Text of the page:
The average salary of a resident doctor

Written by wilhelm schnotz
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The average salary of a resident doctor
Doctors usually serve as residents before becoming fully qualified doctors. (Doctor image by Monika 3 Steps Ahead from

The road from medical school to practice runs through a residency, a period where medical school graduates work directly under the supervision of fully qualified doctors. Although these doctors aren't fully qualified to work independently, they assume the roles and responsibilities of a staff doctor. While working as a resident, doctors face long hours and salaries far below the average for their field.

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Average Salaries

The average resident's salary is £26,000 annually as of January 2011, according to Salary List. It's typical for doctors who are in residency programs to work more than 80 hours a week, although organisations such as the American Medical Association and the American Orthopaedic Association are attempting to cap a resident's weekly workload at 80 hours a week. Salaries for residents are usually paid for through federal funds through programs such as Medicare.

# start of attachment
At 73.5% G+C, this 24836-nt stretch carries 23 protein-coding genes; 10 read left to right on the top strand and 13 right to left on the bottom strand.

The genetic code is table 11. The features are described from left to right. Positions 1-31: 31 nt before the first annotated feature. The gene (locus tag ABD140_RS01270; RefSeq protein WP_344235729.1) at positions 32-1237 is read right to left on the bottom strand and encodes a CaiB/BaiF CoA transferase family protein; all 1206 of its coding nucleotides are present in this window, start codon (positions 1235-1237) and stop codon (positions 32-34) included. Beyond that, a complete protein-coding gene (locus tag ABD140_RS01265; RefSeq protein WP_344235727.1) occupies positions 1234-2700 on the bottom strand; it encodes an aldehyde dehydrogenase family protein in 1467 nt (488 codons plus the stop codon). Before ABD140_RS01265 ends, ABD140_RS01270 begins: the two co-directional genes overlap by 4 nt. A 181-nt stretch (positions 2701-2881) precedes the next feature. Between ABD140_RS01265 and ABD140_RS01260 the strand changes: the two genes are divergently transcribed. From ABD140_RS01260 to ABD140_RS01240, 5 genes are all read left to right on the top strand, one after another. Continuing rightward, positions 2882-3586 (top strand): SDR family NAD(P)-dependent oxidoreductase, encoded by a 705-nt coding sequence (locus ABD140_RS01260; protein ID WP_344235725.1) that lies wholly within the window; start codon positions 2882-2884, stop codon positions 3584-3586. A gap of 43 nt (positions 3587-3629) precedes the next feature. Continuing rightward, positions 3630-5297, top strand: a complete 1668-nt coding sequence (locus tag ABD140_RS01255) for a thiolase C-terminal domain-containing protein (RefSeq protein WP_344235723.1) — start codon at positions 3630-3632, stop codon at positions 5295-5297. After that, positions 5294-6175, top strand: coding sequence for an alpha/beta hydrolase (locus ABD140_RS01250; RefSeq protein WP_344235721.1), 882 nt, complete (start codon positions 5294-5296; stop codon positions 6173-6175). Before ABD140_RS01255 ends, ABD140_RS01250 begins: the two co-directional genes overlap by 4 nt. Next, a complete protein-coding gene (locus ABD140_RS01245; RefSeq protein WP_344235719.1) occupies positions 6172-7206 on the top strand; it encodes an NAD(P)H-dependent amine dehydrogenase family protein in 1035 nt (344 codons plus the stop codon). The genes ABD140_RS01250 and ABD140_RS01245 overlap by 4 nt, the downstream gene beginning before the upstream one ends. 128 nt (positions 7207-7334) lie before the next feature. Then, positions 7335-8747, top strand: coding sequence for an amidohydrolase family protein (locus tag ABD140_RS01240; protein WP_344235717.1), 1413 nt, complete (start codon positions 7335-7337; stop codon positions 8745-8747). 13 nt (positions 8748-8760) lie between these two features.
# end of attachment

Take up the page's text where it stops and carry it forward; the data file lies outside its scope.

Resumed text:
Salaries by City

The amount of money a resident physician makes depends on how far into his residency he is, as well as the city in which he receives his training. Second-year residents in Atlanta earn the highest average annual salary at £72,993 as of January 2011, according to Salary Expert. Those in Indianapolis and Charlotte, North Carolina, also earn above the normal rate for second-year residents, earning average salaries of £71,186 and £70,786, respectively.

Comparison to General Practitioner Salary

Residents earn far less than fully qualified doctors. The average annual salary for general practitioners and family practice doctors is £104,344 as of May 2009, according to the Bureau of Labor Statistics, or BLS; 90 per cent of all general practitioners earn more than £53,709 each year. The £26,000 average salary for residents is slightly below 25 per cent of the average annual salary for physicians.

Residency Debate

In recent years, sectors of the medical training industry have begun to challenge the workloads that hospitals place on their residents. Although the implications of fatigue on quality of care provided by residents has long been a concern, the Association of American Medical Colleges reveals that, amid rising patient loads, hospitals are relying more heavily on low-paid residents to provide care as a means to manage their payroll costs.

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